Herbal greens like plantain and chickweed that begin to emerge as soon as the snows melt are fairly well known, but there is another spring weed that is good to know when you feel the need for a gentle spring tonic. A native of Europe that has spread to many parts of North America, cleavers, or Gallium aparine, also goes by such unusual names as goosegrass and sticky Willy.
The whorls of narrow, finger-like leaves make this little weed quite distinctive, but when you touch it you will immediately feel this herb’s other distinctive feature. Thanks to tiny hairs all over the surface of the leaves, cleavers will cling to you!
This spring tonic, Galium aparine, is related to sweet woodruff, lady’s bedstraw, and madder. Surprisingly, this means that it is part of the Rubiaceae, or coffee, family (Wood, 2008). But what makes cleavers such a treasured springtime ally?
Cleavers and Cleansing
Cleavers has two abilities that make it a traditional spring tonic. Herbalists describe it as an alterative and as a lymphatic tonic (Hoffmann, 2003).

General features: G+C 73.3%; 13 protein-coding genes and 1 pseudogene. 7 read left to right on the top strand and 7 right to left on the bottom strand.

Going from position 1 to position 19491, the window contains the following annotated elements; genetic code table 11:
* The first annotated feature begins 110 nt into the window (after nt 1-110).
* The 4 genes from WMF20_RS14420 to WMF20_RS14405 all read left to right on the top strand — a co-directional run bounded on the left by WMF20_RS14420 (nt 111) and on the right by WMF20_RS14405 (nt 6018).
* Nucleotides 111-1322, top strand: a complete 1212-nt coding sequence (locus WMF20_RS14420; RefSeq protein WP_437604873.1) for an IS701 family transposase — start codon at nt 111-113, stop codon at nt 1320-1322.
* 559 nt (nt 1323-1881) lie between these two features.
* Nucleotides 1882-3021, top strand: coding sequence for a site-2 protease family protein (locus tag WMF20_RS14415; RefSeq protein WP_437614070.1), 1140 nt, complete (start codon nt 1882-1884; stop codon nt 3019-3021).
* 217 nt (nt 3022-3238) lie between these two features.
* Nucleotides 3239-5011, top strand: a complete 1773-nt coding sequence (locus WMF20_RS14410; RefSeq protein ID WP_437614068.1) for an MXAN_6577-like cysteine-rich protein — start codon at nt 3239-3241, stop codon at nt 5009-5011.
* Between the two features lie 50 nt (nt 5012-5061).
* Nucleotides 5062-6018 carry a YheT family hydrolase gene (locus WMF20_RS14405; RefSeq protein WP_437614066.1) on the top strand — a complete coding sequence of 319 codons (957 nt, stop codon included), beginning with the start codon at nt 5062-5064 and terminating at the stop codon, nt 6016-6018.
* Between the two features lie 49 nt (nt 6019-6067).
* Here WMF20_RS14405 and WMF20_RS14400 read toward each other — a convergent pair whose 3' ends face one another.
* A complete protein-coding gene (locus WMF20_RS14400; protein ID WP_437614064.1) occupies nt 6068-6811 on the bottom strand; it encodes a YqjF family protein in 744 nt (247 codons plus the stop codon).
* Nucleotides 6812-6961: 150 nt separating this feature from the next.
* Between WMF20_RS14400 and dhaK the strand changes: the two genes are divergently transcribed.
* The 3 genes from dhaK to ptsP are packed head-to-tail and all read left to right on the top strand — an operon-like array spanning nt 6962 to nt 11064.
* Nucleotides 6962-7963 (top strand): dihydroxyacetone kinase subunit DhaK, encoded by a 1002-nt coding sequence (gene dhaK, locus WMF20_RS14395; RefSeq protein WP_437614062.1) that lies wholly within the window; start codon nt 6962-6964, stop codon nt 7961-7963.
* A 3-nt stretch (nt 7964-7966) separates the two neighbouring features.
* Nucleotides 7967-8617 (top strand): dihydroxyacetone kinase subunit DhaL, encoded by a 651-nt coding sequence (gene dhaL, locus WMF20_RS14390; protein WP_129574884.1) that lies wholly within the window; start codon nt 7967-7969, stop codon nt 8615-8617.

An alterative is an herb that gradually restores proper function to the body and increases overall health and vitality, and may do so by promoting the ability of the body to eliminate waste through the main elimination channels of the kidneys, skin, liver, or lungs (Hoffmann, 2003).
A lymphatic, also sometimes called a lymphagogue, is an herb that supports or stimulates the lymphatic system (Tilgner, 1999).
Cleavers begins to sprout when our immune systems may be tired and sluggish from a long winter. This little garden weed can be used whenever we feel the need for a little extra immune system support, and has the perfect timing to help us as a spring tonic and cleanse.
Because exposing cleavers to the heat of boiling may harm the beneficial activity of the plant (Cech, 2000), it’s best to use cleavers as either a cold infusion, a fresh pressed juice (also called a succus), or as an infused oil for topical use.
3 Ways to Use Cleavers for Spring Cleansing
Cold Infusion of Cleavers
To make a cold infusion of cleavers, you will need:
- A chopstick
- A small muslin drawstring bag